skip to main content

Search for: All records

Creators/Authors contains: "Vartanyan, David"

Note: When clicking on a Digital Object Identifier (DOI) number, you will be taken to an external site maintained by the publisher. Some full text articles may not yet be available without a charge during the embargo (administrative interval).
What is a DOI Number?

Some links on this page may take you to non-federal websites. Their policies may differ from this site.

  1. Abstract

    In this paper, we derive correlations between core-collapse supernova observables and progenitor core structures that emerge from our suite of 20 state-of-the-art 3D core-collapse supernova simulations carried to late times. This is the largest such collection of 3D supernova models ever generated and allows one to witness and derive testable patterns that might otherwise be obscured when studying one or a few models in isolation. From this panoramic perspective, we have discovered correlations between explosion energy, neutron star gravitational birth masses,56Ni andα-rich freezeout yields, and pulsar kicks and theoretically important correlations with the compactness parameter of progenitor structure. We find a correlation between explosion energy and progenitor mantle binding energy, suggesting that such explosions are self-regulating. We also find a testable correlation between explosion energy and measures of explosion asymmetry, such as the ejecta energy and mass dipoles. While the correlations between two observables are roughly independent of the progenitor zero-age main-sequence (ZAMS) mass, the many correlations we derive with compactness cannot unambiguously be tied to a particular progenitor ZAMS mass. This relationship depends on the compactness/ZAMS mass mapping associated with the massive star progenitor models employed. Therefore, our derived correlations between compactness and observables may be more robust than with ZAMS mass but can nevertheless be used in the future once massive star modeling has converged.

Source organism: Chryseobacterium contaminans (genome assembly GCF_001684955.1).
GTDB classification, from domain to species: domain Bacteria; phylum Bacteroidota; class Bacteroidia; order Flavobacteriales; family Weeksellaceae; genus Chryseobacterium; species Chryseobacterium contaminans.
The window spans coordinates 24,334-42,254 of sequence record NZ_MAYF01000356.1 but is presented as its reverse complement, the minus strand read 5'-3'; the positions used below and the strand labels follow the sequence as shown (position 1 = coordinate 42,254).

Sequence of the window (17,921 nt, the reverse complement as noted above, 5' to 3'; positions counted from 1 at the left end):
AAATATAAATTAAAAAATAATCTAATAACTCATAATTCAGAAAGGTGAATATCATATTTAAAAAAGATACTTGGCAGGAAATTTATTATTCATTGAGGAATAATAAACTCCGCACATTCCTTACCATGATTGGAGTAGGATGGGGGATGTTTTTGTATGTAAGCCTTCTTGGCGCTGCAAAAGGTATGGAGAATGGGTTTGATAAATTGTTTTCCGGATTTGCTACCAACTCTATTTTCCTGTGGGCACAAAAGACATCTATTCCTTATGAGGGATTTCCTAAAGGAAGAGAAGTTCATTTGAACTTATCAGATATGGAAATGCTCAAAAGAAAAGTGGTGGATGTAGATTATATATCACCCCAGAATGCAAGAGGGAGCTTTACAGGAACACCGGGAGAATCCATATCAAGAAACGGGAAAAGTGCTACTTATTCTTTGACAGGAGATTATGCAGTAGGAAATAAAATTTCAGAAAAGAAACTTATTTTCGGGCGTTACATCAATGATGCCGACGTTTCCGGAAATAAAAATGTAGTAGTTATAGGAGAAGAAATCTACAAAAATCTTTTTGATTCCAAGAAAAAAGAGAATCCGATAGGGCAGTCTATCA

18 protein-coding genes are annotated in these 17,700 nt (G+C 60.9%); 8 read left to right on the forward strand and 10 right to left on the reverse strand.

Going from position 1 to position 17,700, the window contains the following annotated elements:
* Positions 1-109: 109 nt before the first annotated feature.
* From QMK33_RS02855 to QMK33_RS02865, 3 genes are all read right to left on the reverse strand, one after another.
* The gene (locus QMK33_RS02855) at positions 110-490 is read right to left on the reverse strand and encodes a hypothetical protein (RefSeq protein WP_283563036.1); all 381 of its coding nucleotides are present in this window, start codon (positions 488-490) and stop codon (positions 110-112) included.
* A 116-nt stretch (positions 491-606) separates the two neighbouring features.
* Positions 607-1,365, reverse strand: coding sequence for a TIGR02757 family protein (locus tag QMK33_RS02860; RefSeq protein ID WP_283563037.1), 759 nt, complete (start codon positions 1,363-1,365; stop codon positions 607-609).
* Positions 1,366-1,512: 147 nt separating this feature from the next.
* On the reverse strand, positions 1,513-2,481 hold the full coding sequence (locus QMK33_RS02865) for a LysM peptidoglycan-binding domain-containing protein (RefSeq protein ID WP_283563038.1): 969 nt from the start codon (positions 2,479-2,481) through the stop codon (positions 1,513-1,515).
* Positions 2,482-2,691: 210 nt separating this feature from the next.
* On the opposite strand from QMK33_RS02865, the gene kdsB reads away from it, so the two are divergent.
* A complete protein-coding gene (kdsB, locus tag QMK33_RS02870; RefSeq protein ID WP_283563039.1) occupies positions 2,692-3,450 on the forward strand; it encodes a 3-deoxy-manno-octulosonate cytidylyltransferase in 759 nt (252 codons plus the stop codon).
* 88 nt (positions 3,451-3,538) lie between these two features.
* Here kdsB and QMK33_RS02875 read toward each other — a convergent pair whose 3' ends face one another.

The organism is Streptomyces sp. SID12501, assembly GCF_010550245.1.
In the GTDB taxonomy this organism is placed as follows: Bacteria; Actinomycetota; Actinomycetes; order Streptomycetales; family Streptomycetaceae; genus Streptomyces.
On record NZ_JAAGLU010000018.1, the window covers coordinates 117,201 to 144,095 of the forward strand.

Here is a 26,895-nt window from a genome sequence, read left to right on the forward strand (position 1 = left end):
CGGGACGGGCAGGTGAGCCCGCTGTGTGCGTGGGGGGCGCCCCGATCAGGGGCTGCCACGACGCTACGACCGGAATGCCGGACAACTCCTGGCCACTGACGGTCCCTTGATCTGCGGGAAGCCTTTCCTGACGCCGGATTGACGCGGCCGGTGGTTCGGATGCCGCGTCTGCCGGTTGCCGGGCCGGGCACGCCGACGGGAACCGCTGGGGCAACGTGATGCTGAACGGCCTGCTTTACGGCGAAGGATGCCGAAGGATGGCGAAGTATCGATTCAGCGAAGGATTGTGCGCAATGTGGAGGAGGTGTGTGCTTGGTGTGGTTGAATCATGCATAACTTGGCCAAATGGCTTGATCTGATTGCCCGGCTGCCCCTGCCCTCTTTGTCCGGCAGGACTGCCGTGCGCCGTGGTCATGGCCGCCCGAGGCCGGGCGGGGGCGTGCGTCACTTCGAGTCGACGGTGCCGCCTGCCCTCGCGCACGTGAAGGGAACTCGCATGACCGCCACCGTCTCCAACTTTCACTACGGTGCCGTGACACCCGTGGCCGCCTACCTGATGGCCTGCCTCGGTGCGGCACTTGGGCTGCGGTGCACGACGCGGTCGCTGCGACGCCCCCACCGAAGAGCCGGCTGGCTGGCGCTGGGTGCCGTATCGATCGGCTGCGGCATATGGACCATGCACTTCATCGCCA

more » « less
  2. Abstract

    Using 20 long-term 3D core-collapse supernova simulations, we find that lower compactness progenitors that explode quasi-spherically due to the short delay to explosion experience smaller neutron star recoil kicks in the ∼100−200 km s−1range, while higher compactness progenitors that explode later and more aspherically leave neutron stars with kicks in the ∼300−1000 km s−1range. In addition, we find that these two classes are correlated with the gravitational mass of the neutron star. This correlation suggests that the survival of binary neutron star systems may in part be due to their lower kick speeds. We also find a correlation between the kick and both the mass dipole of the ejecta and the explosion energy. Furthermore, one channel of black hole birth leaves masses of ∼10M, is not accompanied by a neutrino-driven explosion, and experiences small kicks. A second channel is through a vigorous explosion that leaves behind a black hole with a mass of ∼3.0Mkicked to high speeds. We find that the induced spins of nascent neutron stars range from seconds to ∼10 ms, but do not yet see a significant spin/kick correlation for pulsars. We suggest that if an initial spin biases the explosion direction, a spin/kick correlation would be a common byproduct of the neutrino mechanism of core-collapse supernovae. Finally, the induced spin in explosive black hole formation is likely large and in the collapsar range. This new 3D model suite provides a greatly expanded perspective and appears to explain some observed pulsar properties by default.